Waiting to go inside.
I’m just going to say this up front; this was the last thing we did and probably my favorite experience of the trip. And it’s a little odd that it has nothing to do with food, right?
We arrived at Santa Cecila to find it closed for a mid-day break. My tip; get there when they open in the morning, or after mid day break and head right for the crypt. There were a couple of dozen people waiting, some clearly part of a tour group, when a nun in full habit arrived to open the locked doors to the church from within. We were there to see the crypt and headed there as soon as we entered the church.
The entrance is inside the tiny gift shop to the left as you go through the front doors. There is a small fee for seeing the crypt. I paid the nun and she handed me a heavy key and spoke to me in Italian. I didn’t quite understand what it was for, but I figured we had to unlock the door to enter and that I’d bring her the key right back.
It is said that Saint Cecilia was an aristocrat and an early Christian who was martyred in her home in AD 230. The church which stands in Trastevere today is built on top of that home which was used in her time as a secret place of worship. The remains of a tannery can also be seen in the area beneath the church. The first church on this site was founded in the 4th century and the present church was first built in the 9th century. Cecilia’s remains and those of her husband and his brothers were moved here from the catacombs of San Callisto. When her remains where exhumed in the late 1599 during a restoration, it’s said they were perfectly preserved with clear markings from her attempted beheading. The statue of her near the alter is based on eyewitnesses of the exhumation.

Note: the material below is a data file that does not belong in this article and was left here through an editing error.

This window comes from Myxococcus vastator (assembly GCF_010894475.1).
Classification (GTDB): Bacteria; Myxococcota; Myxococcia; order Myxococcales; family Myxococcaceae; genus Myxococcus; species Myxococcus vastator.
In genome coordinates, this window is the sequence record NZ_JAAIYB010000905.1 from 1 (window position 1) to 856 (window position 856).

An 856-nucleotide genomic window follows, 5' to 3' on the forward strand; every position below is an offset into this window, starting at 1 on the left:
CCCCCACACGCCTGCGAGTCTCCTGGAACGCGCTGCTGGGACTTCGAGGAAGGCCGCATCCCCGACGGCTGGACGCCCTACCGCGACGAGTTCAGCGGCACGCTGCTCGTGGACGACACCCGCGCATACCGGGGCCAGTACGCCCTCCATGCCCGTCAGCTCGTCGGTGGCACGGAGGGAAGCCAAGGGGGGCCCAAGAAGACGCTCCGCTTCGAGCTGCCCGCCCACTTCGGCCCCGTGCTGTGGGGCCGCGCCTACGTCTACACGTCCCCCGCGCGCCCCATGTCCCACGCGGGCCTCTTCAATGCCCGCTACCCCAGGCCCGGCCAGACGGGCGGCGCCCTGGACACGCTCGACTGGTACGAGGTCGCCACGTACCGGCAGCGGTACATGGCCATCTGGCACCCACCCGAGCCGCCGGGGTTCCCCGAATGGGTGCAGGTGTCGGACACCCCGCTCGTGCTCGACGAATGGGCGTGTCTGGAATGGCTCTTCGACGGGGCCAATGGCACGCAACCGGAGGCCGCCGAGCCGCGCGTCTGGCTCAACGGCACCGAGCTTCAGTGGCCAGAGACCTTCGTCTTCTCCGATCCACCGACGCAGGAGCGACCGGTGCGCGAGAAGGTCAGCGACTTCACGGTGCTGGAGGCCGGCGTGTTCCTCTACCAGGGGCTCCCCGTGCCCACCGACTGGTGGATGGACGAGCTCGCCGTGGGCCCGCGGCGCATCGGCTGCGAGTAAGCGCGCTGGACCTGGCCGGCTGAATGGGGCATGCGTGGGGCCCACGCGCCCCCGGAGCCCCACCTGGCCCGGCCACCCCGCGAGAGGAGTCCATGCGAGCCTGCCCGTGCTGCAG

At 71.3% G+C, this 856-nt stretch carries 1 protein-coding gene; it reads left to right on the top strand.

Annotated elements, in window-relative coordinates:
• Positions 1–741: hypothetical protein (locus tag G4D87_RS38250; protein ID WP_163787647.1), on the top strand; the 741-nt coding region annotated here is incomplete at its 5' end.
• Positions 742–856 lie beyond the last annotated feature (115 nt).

When I got to the bottom of the stairs, I found the door to the crypt was open and we were the first inside. Another couple came in shortly behind us. For a few minutes it felt like we were alone and just discovering it for the first time and it was magical.
There were lots of little niche areas to explore. Finally at the back of the space, I found a locked gate. Through the bars I could see marble columns and floors and gilded mosaics on the walls, all perfectly preserved.
I finally knew why the nun had given me the key.
I unlocked the gate, left the key in the padlock, and stepped inside. It was stunning. As it turns out, this part of the crypt was built in 1899 to house the “the tombs of the martyrs Cecilia, Valerian, Tibertius, and Maximus and the popes Urban I (222-30) and Lucius I (253-54)” which were moved there in the 9th century.
We had about 2 minutes before the other couple came in and about 5 minutes before a large German tour group appeared and took their seats for a quick service. We left them singing hymns and headed back upstairs.
Upstairs, the church itself is quite small with a beautifully carved statue of a sleeping St Cecilia right in front of the altar.
For more on Santa Cecilia in Trastevere Church see:
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